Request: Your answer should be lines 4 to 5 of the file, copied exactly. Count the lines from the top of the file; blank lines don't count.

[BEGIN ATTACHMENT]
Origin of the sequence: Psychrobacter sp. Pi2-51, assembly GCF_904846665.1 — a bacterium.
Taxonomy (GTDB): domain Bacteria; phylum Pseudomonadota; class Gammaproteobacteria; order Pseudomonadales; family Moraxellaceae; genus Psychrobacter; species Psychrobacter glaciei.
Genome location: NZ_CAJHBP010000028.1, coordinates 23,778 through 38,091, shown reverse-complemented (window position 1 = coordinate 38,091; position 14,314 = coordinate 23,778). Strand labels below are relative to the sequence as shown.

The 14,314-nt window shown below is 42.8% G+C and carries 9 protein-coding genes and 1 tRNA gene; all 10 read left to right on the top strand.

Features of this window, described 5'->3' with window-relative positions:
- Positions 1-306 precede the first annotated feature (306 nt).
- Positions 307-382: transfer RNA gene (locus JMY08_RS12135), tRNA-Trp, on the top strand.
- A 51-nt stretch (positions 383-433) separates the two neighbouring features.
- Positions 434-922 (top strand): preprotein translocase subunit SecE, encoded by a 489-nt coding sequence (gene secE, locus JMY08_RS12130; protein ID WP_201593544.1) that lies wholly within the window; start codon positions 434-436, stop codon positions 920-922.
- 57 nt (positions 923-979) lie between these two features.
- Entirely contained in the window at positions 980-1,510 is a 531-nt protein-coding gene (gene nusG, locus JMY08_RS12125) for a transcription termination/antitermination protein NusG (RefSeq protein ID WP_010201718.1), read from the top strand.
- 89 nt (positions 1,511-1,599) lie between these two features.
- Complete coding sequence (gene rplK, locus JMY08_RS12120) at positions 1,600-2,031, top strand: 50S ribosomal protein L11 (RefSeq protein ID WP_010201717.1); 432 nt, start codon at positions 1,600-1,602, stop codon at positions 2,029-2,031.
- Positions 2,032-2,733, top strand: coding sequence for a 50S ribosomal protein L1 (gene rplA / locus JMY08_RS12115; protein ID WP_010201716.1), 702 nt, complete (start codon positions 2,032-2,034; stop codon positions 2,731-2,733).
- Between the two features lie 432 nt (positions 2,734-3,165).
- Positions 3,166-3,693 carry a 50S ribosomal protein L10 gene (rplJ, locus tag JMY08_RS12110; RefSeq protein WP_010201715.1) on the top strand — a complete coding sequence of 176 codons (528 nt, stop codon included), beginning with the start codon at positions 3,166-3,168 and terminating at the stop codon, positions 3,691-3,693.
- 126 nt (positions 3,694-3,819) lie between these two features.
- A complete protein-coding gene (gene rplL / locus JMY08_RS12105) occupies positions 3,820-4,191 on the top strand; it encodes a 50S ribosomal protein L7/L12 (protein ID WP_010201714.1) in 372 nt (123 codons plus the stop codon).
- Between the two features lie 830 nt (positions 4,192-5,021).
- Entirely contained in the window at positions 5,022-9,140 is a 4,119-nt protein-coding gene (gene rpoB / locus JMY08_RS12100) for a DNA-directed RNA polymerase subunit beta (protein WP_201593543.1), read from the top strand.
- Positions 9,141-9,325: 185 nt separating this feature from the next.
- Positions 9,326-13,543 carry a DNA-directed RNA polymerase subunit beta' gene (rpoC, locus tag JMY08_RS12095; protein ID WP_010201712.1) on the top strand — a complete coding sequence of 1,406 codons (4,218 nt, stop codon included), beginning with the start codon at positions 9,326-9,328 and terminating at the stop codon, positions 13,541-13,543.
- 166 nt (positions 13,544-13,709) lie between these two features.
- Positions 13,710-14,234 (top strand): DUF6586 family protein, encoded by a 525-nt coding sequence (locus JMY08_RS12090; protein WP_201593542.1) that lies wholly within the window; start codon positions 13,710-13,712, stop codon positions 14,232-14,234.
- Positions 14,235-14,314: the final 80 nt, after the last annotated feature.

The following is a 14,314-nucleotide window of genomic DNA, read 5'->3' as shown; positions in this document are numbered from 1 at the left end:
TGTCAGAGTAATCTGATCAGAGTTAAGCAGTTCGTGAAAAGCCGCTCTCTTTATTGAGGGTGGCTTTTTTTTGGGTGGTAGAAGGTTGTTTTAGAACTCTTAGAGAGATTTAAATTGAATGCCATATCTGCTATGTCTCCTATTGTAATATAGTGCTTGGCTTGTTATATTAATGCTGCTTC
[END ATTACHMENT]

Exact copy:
The 14,314-nt window shown below is 42.8% G+C and carries 9 protein-coding genes and 1 tRNA gene; all 10 read left to right on the top strand.

Features of this window, described 5'->3' with window-relative positions: